blunt essays with sharp points
Mar 30, 2002 2:21 PM–I saw Andrea Dworkin speak today—a CSPAN2 broadcast of a recent talk and Q&A session. During the Q&A, she made several statements that together I considered very interesting and provocative. Though she believes the legal system is imperfect and needs reform to better prosecute crimes against women, she is still in favor of using the existing legal system to the extent that it works. But she thinks individual violence is an even better way to punish men. She said she had a very deep esteem for violence. She meant, in part, being empowered to fight back when physically attacked. But she also meant extrajudicial retaliation: she gave an example of a mother of an abused child who, feeling the pedophile had not been adequately punished, shot and killed the perpetrator. She admired what this woman did.
I’ve heard Andrea Dworkin’s name thrown around for years but have not read her books or heard her speak before. And I have a new respect for her as a true radical.
I have begun to believe that Dworkin is a creative force and a point of view which may appeal to many people and make the struggle against domination of women more difficult, painful, and divisive.
Retaliatory violence will only escalate and perpetuate violence. I look at the violent conflicts between ethnic groups throughout the world which exist, not because of the original disagreement, but because of the long history of retaliation and counter-retaliation which creates a perpetual state of war between them.
My impression from Dworkin’s talk is that she is able to see and clearly articulate the problems women face—to look at American culture from the outside and criticize it, and to deplore maltreatment of women that Americans overlook or marginalize. This, and her rhetoric of counterviolence, are emotionally compelling, and continue to influence generations of women in a way which I think is ultimately tragic. This is why I now think she is worth paying attention to. Too many men hurt and kill women. Too many women are going to think the solution is to do the same to men.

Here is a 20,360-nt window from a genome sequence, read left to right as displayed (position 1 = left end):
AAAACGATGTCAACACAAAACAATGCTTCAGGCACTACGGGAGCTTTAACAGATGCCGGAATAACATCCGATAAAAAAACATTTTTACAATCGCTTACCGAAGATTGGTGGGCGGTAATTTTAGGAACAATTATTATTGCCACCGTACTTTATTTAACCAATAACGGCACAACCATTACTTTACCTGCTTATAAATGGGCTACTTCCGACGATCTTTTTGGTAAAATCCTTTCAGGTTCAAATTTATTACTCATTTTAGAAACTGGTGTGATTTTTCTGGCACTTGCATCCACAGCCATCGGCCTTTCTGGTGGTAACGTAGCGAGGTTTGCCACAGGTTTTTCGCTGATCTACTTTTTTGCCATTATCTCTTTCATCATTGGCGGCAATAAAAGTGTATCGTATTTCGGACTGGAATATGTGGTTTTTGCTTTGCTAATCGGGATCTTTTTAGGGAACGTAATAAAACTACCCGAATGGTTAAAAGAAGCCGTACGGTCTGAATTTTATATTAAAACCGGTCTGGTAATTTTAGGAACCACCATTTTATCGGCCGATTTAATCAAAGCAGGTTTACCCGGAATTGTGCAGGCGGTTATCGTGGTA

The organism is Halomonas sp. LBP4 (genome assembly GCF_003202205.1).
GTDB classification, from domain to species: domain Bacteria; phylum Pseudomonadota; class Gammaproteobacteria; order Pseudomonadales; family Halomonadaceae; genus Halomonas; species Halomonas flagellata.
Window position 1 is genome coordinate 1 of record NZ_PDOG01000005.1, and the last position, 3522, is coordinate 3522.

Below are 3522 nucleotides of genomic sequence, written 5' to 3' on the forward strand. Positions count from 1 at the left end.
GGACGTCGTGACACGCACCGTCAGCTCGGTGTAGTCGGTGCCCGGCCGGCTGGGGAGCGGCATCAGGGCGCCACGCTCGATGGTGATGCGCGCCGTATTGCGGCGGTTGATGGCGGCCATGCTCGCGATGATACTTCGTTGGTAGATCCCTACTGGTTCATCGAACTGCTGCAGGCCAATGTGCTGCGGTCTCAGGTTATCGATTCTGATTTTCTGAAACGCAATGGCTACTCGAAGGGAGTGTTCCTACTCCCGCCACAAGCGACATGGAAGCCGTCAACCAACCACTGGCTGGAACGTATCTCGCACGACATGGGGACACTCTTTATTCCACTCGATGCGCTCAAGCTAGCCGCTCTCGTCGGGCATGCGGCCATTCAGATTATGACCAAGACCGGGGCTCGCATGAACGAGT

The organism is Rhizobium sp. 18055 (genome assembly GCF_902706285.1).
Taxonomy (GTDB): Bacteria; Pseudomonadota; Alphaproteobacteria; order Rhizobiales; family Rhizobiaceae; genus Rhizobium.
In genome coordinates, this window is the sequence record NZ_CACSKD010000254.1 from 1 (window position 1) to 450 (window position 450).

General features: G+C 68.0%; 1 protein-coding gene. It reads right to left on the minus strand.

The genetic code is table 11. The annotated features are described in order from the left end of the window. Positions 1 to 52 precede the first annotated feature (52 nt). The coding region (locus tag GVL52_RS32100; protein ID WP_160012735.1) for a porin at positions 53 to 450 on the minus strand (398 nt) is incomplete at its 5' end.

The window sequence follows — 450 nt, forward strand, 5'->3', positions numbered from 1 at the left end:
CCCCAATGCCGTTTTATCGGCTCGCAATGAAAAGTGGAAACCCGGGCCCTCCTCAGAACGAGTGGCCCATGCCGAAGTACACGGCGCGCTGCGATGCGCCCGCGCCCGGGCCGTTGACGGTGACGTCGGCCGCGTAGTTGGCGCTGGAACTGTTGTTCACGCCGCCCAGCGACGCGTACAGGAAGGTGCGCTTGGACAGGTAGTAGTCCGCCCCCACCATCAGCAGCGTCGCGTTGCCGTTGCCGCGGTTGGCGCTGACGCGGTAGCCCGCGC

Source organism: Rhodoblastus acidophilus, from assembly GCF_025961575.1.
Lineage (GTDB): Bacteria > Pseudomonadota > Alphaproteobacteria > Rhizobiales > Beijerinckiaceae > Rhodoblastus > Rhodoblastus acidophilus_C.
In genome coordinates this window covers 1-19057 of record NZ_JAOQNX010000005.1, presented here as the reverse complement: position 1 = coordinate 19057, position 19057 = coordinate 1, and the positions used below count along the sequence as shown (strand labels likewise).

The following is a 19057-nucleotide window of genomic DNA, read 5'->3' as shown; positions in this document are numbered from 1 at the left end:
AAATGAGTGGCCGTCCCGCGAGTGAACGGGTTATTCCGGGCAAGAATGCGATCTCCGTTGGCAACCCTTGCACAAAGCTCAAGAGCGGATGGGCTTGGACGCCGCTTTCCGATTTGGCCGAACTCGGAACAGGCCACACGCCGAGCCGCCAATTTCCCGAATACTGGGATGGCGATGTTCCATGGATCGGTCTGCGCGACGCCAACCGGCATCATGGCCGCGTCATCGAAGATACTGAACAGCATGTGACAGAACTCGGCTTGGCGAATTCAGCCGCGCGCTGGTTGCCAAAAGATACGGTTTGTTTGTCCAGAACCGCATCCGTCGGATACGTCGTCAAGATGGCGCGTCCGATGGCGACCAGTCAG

What America needs is to grow up emotionally. The immaturity which is evident in this culture, passed on to children from their childish parents, embraces prejudice (ethnic hatred), and violence as a solution. Whereas what we need is to mature to the point where we can respect people who are different, and embrace tolerance, humility, and love as a solution.
Besides comments on the opinions I’ve just expressed, I’m also interested in any suggestions, from people who have read Dworkin, on the best book to buy to further explore and more deeply understand her position on the value of extrajudicial violence.
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Finish each day and be done with it. You have done what you could. Tomorrow is a new day; begin it well and serenely and with too high a spirit to be encumbered with your old nonsense. —Ralph Waldo Emerson
Sometimes they fool you by walking upright.
What part of “Ph’nglui mglw’nafh Cthulhu R’lyeh wgah’nagl fhtagn” don’t you understand?
Build a man a fire, and he’ll be warm for a day. Set a man on fire, and he’ll be warm for the rest of his life. —Terry Pratchett
Never try to teach a pig to sing; it wastes your time and it annoys the pig. —Robert Heinlein
Do not ask why the past was better than the present, for this is not a question prompted by wisdom. —Ecclesiastes 7:10
Power lines abruptly stopped causing cancer in 1997 after the U.S. National Cancer Institute conducted a better study. —Robert Parks
Встретимся под столом! (Vstretimsja pod stolom: To meeting you under the table!)
The more you cry, the less you’ll pee.
Relish the love of a good woman.
It’ll never get better if you keep picking at it. —advice from Judge “Maximum” Bob Gibbs